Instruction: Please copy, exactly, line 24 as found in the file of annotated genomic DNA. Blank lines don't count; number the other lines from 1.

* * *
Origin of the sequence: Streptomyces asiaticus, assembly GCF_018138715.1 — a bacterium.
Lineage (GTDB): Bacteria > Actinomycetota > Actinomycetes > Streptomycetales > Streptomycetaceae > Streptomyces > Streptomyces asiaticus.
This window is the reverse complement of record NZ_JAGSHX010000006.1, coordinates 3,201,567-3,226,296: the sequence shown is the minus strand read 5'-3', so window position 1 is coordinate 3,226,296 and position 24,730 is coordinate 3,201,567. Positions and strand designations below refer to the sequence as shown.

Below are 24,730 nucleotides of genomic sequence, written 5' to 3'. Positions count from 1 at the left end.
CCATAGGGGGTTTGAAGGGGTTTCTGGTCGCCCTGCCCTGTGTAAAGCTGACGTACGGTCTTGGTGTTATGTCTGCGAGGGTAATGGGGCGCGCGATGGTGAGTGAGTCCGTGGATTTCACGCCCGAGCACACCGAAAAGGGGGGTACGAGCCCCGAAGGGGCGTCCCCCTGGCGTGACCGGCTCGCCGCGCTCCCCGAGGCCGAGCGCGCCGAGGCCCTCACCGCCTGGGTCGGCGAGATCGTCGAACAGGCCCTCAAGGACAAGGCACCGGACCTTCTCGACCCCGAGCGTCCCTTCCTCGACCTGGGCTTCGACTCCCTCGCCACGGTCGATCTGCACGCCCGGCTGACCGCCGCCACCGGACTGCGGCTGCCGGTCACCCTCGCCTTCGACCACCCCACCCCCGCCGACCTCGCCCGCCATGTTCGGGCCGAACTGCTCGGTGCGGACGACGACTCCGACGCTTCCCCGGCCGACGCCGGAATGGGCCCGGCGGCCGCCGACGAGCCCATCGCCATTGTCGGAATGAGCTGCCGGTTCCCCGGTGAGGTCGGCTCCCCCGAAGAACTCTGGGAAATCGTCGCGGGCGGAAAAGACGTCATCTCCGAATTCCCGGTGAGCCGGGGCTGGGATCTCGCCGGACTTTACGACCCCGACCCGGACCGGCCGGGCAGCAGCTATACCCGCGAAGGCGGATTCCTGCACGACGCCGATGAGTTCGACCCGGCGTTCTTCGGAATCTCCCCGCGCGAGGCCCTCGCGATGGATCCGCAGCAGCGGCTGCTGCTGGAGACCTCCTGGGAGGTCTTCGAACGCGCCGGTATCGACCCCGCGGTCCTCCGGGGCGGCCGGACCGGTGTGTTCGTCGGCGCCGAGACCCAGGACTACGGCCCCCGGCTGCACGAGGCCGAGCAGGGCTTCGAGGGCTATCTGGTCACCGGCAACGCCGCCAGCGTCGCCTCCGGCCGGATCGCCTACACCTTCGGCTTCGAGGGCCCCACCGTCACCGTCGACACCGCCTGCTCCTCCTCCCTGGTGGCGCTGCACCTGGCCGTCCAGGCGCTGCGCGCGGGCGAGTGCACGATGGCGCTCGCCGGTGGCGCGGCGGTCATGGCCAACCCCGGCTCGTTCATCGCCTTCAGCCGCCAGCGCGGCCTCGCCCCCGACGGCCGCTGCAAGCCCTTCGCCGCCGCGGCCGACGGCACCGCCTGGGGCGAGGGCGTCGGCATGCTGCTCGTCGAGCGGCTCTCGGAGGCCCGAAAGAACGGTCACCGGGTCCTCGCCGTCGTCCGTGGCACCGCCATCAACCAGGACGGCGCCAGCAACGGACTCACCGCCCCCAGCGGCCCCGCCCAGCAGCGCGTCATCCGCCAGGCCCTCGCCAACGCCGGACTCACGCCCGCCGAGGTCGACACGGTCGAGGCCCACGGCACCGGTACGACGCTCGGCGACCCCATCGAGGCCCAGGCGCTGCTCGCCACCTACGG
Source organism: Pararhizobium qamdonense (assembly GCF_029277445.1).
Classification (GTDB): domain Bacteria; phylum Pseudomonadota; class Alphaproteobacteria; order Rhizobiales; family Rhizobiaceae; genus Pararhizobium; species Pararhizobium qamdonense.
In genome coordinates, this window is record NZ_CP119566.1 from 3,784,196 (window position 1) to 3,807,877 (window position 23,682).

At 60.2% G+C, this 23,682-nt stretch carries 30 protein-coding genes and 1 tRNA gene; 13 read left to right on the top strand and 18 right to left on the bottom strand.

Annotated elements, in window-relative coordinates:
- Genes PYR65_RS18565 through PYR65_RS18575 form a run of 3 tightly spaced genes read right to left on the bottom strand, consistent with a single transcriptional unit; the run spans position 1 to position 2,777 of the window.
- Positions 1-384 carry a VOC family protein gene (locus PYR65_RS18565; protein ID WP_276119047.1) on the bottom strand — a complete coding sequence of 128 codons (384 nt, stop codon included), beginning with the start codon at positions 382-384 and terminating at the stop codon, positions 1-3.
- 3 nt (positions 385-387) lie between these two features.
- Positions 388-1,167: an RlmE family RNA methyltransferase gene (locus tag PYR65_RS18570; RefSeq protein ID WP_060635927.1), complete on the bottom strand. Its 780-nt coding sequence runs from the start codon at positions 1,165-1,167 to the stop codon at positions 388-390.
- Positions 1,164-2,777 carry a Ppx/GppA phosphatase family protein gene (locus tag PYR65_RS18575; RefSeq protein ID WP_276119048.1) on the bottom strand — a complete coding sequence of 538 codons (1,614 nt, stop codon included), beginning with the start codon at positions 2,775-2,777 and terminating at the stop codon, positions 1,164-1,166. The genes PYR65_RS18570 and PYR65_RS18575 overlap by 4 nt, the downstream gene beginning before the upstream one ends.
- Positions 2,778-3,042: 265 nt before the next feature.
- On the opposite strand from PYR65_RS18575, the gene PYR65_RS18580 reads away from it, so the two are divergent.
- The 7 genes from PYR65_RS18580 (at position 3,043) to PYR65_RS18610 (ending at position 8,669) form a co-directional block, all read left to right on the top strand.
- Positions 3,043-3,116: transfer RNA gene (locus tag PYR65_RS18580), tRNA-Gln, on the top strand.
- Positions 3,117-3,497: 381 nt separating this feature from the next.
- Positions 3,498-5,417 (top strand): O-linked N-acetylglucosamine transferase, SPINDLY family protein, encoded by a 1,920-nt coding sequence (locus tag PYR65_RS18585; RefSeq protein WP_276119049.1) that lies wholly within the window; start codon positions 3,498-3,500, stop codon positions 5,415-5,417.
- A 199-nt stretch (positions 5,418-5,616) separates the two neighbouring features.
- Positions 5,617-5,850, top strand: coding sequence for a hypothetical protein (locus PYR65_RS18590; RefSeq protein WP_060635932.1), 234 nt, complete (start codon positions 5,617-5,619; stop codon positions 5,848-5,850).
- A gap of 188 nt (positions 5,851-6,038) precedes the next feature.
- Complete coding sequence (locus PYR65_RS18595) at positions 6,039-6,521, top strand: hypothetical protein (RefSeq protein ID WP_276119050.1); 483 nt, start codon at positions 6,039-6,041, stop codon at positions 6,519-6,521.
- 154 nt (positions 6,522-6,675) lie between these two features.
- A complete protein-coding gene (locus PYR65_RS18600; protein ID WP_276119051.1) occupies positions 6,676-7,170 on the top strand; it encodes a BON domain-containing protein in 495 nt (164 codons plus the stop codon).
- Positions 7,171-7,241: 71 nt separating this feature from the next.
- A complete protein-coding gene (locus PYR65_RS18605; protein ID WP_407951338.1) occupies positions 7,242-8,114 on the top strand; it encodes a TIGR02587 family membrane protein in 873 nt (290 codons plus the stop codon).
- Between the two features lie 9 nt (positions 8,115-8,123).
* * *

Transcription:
- A gap of 188 nt (positions 5,851-6,038) precedes the next feature.